******************************************************************


Cover
================================================================ COVER


Report to Congressional Requesters

December 1997

OUTSOURCING DOD LOGISTICS -
SAVINGS ACHIEVABLE BUT DEFENSE
SCIENCE BOARD'S PROJECTIONS ARE
OVERSTATED

GAO/NSIAD-98-48

Outsourcing DOD Logistics

(709266)


Abbreviations
=============================================================== ABBREV

  CNA - Center for Naval Analyses
  CONUS - continental United States
  DOD - Department of Defense
  DSB - Defense Science Board
  LMI - Logistics Management Institute
  PA&E - Program Analysis and Evaluation
  QDR - Quadrennial Defense Review
  OSD - Office of the Secretary of Defense

Letter
=============================================================== LETTER


B-277816

December 8, 1997

Congressional requesters

As you requested, we reviewed the basis for the Defense Science
Board's (DSB) estimate that the Department of Defense (DOD) could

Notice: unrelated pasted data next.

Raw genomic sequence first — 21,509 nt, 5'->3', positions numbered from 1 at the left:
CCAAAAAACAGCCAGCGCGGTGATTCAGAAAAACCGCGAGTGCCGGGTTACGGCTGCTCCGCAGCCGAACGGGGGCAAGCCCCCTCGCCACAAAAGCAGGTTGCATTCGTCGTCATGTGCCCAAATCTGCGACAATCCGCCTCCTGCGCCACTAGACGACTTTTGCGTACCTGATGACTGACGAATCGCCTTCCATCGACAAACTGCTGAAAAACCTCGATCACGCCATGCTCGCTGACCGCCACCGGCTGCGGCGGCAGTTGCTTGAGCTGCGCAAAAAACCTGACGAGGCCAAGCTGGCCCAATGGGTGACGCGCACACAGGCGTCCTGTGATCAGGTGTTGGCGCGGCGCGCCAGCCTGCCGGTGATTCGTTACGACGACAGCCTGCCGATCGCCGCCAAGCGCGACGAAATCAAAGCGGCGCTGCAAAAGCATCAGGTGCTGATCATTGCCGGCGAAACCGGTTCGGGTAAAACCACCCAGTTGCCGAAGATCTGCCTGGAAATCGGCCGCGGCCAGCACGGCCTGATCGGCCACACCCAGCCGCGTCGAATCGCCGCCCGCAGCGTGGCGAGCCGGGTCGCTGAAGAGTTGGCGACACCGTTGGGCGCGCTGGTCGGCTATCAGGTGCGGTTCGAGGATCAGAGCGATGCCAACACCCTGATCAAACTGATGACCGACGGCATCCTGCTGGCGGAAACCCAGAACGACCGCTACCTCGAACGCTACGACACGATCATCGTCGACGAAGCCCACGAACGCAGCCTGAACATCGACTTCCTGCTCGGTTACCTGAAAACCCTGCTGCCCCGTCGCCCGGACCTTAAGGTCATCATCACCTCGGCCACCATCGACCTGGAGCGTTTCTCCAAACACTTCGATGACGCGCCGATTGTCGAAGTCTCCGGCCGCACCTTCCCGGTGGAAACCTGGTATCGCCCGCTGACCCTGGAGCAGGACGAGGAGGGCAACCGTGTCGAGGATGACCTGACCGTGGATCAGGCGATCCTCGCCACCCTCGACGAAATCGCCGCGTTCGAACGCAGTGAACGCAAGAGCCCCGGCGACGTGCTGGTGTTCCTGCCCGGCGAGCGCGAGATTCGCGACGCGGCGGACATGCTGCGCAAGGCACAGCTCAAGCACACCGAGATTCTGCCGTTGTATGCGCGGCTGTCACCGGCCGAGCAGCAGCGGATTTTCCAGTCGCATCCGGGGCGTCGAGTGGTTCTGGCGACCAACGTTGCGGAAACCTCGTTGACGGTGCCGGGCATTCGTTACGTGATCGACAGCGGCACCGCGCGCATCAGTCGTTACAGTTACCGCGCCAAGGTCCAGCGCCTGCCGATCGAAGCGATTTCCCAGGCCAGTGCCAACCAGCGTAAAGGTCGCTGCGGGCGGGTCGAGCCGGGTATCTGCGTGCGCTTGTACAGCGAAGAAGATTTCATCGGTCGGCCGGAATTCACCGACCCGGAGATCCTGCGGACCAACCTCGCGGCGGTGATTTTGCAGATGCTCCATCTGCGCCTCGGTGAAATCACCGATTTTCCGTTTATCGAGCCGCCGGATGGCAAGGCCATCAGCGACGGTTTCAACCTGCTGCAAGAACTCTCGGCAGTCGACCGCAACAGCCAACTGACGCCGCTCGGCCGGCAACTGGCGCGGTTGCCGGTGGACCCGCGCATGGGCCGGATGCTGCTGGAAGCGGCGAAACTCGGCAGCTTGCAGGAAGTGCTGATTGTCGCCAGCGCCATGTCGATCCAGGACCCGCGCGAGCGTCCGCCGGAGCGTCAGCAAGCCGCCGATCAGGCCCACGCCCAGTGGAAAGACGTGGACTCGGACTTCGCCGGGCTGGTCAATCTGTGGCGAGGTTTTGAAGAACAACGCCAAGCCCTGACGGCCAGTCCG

potentially save $6 billion annually by reducing its logistics
infrastructure costs within the continental United States (CONUS).\1
This report provides our analysis of the reasonableness of the
savings projected by the Board.  Specifically, we discuss (1) the
opportunities for logistics infrastructure savings and (2) DOD's and
our analyses of the DSB's projected logistics infrastructure savings. 


--------------------
\1 As discussed in this report, logistics infrastructure refers only
to CONUS logistics. 


   BACKGROUND
------------------------------------------------------------ Letter :1

Faced with a goal of increasing the Department's investments in
modernization without increasing overall defense budgets, DOD has
recently focused on the cost of support operations and their
associated infrastructure, with the objective of finding ways to
provide required support resources and capability at reduced costs.\2
DOD recognizes that portions of its support structure are inefficient
and continue to absorb a large share of the defense budget.  To the
extent support costs can be reduced, available future defense dollars
could be used for modernization or other defense priorities. 


--------------------
\2 We have identified this as a high-risk area.  High-risk areas are
those critical government operations that are highly vulnerable to
waste, fraud, abuse, and mismanagement.  High- Risk Series:  Defense
Infrastructure (GAO/HR-97-7, Feb.  1997) provides further discussion
of our assessment of the defense infrastructure. 


      DSB STUDIES PROJECT
      INFRASTRUCTURE COST SAVINGS
      FROM OUTSOURCING AND OTHER
      INITIATIVES
---------------------------------------------------------- Letter :1.1

The Office of the Secretary of Defense (OSD) requested that DSB